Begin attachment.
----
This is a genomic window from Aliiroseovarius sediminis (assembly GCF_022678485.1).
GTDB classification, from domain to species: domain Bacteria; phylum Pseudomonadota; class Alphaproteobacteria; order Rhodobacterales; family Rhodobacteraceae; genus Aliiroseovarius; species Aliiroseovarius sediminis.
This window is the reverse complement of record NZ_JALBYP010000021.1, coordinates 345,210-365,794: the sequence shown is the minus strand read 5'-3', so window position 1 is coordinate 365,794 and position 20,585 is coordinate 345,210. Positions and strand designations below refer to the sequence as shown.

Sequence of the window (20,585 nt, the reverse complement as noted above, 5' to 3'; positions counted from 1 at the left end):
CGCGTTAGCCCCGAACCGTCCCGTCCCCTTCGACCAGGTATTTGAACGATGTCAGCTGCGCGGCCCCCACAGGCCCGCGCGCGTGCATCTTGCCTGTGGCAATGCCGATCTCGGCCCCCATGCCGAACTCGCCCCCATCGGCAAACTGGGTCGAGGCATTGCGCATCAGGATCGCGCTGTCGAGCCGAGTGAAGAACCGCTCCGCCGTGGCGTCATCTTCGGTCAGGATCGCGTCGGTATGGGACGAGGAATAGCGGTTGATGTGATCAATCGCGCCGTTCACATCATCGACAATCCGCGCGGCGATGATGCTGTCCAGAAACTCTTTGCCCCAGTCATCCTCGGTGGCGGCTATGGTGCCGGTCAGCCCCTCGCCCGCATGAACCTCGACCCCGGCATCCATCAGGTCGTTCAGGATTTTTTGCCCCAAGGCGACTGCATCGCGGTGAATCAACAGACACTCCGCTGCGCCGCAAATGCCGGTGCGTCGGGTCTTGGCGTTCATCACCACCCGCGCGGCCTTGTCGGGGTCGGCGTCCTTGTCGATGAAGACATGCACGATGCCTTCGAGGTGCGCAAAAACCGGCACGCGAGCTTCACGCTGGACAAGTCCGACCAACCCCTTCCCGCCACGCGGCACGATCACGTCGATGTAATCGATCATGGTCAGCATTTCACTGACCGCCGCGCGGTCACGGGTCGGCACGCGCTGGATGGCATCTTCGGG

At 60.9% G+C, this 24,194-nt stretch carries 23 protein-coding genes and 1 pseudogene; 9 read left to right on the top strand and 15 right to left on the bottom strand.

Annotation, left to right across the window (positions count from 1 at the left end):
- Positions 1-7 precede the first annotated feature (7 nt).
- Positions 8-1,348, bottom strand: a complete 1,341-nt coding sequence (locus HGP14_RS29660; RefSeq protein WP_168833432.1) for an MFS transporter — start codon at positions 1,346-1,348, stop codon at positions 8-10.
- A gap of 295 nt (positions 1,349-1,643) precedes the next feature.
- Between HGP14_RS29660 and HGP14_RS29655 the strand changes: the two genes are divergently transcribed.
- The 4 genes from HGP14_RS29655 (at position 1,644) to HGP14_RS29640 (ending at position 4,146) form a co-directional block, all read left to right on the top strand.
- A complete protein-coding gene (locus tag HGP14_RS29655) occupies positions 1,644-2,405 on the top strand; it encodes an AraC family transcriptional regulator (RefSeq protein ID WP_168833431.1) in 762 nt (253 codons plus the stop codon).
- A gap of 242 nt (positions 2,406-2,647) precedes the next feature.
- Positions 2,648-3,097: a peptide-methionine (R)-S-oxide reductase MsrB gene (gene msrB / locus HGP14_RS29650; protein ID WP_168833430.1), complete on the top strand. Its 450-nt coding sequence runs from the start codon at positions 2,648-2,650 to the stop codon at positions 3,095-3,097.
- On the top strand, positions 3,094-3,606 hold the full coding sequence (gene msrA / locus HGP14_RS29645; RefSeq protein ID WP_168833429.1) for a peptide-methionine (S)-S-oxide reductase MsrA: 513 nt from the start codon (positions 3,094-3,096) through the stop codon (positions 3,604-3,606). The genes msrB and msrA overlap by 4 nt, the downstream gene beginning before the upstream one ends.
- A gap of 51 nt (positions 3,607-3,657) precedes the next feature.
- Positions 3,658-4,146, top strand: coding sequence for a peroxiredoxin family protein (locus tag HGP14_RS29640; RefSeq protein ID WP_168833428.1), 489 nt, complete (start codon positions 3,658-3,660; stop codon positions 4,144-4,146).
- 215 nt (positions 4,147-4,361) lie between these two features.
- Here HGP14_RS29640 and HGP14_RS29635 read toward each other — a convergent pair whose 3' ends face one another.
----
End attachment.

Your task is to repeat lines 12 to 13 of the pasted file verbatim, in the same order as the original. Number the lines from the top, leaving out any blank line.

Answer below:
- The 4 genes from HGP14_RS29655 (at position 1,644) to HGP14_RS29640 (ending at position 4,146) form a co-directional block, all read left to right on the top strand.
- A complete protein-coding gene (locus tag HGP14_RS29655) occupies positions 1,644-2,405 on the top strand; it encodes an AraC family transcriptional regulator (RefSeq protein ID WP_168833431.1) in 762 nt (253 codons plus the stop codon).